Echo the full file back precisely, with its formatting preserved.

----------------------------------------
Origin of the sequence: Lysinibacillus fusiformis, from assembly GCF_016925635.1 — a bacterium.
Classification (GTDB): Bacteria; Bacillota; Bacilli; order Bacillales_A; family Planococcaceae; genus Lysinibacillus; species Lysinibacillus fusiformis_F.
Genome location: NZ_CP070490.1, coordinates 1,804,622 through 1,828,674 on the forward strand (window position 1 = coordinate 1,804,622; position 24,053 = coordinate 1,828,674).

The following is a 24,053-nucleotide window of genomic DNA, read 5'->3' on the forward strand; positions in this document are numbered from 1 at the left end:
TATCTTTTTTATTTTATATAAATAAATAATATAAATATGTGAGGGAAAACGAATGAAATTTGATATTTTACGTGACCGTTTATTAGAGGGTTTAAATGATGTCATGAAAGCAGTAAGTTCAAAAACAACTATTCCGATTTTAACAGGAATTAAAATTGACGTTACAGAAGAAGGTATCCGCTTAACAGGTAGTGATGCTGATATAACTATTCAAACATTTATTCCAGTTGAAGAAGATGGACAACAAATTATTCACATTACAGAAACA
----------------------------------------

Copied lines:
Origin of the sequence: Lysinibacillus fusiformis, from assembly GCF_016925635.1 — a bacterium.
Classification (GTDB): Bacteria; Bacillota; Bacilli; order Bacillales_A; family Planococcaceae; genus Lysinibacillus; species Lysinibacillus fusiformis_F.
Genome location: NZ_CP070490.1, coordinates 1,804,622 through 1,828,674 on the forward strand (window position 1 = coordinate 1,804,622; position 24,053 = coordinate 1,828,674).

The following is a 24,053-nucleotide window of genomic DNA, read 5'->3' on the forward strand; positions in this document are numbered from 1 at the left end:
TATCTTTTTTATTTTATATAAATAAATAATATAAATATGTGAGGGAAAACGAATGAAATTTGATATTTTACGTGACCGTTTATTAGAGGGTTTAAATGATGTCATGAAAGCAGTAAGTTCAAAAACAACTATTCCGATTTTAACAGGAATTAAAATTGACGTTACAGAAGAAGGTATCCGCTTAACAGGTAGTGATGCTGATATAACTATTCAAACATTTATTCCAGTTGAAGAAGATGGACAACAAATTATTCACATTACAGAAACA